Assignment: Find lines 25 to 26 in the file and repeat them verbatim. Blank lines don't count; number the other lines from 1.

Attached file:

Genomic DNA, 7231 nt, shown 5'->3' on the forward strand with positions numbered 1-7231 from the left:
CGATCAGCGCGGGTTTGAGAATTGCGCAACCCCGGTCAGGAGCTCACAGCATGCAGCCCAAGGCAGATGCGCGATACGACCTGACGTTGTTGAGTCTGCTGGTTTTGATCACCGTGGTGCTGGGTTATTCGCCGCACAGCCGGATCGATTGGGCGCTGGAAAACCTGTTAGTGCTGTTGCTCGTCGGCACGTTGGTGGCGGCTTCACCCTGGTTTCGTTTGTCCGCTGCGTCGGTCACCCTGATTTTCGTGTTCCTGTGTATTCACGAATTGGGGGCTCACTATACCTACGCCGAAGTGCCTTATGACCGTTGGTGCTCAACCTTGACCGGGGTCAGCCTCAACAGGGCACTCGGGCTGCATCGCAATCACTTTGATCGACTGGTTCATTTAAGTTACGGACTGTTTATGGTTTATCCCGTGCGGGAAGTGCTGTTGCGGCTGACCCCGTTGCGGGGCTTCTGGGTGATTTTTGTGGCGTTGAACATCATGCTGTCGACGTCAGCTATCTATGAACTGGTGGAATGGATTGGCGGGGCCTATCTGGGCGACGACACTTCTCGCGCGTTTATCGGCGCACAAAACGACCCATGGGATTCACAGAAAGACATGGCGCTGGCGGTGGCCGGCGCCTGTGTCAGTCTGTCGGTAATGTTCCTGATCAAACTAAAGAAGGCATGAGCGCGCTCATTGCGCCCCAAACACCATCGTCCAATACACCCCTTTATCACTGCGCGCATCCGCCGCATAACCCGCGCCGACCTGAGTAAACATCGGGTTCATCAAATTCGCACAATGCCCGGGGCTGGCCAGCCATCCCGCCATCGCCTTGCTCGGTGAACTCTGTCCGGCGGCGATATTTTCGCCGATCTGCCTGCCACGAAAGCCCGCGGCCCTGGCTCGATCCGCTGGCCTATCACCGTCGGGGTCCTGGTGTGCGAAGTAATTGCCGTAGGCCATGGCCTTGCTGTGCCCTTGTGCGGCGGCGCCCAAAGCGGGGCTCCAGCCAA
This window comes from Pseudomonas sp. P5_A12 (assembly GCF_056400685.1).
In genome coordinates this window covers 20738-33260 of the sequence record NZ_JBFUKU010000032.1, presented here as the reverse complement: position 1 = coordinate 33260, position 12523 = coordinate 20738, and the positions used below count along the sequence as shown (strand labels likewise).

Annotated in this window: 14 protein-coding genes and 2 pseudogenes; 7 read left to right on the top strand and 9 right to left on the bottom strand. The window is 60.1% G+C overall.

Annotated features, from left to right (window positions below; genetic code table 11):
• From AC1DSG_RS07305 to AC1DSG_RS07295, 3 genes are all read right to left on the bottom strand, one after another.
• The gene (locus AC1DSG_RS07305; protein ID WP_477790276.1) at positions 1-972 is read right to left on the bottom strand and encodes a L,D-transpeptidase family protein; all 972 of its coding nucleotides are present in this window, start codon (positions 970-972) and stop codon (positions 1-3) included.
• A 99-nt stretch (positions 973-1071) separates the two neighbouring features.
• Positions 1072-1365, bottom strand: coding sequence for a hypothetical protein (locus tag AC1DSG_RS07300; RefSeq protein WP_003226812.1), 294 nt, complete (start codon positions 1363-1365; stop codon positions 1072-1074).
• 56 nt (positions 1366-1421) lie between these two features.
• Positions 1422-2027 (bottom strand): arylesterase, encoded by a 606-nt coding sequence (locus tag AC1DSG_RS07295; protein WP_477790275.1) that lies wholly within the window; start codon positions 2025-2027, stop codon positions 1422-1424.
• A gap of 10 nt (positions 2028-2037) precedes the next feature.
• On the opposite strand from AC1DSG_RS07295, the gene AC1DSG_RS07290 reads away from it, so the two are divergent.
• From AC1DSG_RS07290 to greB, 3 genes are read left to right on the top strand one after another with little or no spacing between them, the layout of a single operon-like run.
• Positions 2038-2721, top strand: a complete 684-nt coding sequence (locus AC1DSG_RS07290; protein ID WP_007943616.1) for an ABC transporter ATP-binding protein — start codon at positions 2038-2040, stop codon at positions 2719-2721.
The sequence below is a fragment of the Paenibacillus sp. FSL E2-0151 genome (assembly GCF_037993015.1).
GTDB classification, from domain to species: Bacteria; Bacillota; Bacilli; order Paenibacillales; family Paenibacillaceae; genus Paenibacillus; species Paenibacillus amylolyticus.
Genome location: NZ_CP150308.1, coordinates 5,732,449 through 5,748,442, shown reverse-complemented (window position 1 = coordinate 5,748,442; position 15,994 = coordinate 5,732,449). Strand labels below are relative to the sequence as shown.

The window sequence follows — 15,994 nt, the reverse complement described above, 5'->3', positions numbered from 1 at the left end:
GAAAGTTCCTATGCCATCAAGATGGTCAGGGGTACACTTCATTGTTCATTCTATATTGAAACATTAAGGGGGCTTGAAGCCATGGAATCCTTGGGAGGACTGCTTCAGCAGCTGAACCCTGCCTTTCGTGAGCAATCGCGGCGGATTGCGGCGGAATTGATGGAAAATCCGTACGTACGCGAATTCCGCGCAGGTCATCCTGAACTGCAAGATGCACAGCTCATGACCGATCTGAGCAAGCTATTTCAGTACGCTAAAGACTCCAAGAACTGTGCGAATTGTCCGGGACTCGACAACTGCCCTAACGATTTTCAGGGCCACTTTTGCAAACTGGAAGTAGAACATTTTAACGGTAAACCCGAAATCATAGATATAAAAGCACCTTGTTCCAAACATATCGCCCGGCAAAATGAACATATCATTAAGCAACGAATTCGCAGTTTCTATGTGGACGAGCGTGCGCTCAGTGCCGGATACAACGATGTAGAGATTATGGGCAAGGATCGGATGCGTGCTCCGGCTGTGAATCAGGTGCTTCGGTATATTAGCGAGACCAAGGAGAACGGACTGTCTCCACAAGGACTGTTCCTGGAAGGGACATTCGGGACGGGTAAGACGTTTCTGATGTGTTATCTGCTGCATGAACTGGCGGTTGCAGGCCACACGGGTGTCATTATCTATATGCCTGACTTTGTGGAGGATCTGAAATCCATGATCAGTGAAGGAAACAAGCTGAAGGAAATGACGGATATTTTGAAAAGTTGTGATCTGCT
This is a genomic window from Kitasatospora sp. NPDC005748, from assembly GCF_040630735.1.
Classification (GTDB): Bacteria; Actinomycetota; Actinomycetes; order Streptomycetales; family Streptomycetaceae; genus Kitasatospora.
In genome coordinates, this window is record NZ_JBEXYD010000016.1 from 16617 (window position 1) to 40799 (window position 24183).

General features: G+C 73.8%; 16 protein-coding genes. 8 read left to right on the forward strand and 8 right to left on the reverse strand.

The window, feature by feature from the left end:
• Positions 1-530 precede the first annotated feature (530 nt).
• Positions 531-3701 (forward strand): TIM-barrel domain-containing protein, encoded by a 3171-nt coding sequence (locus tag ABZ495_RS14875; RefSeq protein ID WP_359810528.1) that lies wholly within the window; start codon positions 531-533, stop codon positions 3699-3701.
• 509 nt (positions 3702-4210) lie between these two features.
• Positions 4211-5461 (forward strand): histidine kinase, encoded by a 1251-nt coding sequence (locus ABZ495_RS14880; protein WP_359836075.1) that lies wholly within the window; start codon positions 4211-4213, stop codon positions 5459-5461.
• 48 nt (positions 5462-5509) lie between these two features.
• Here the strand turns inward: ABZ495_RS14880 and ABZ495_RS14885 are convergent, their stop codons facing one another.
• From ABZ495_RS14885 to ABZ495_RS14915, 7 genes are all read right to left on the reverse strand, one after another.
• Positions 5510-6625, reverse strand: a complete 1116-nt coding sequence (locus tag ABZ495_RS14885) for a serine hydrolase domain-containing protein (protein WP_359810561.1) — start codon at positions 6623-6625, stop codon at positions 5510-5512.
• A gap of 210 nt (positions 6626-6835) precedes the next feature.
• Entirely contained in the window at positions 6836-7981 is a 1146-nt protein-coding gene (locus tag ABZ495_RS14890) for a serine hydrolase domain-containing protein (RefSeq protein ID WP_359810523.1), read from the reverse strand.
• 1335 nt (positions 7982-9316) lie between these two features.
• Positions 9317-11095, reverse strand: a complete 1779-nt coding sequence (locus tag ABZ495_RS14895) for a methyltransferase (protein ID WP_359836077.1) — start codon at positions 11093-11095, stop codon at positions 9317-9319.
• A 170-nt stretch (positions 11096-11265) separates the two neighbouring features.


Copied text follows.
General features: G+C 73.8%; 16 protein-coding genes. 8 read left to right on the forward strand and 8 right to left on the reverse strand.

The window, feature by feature from the left end: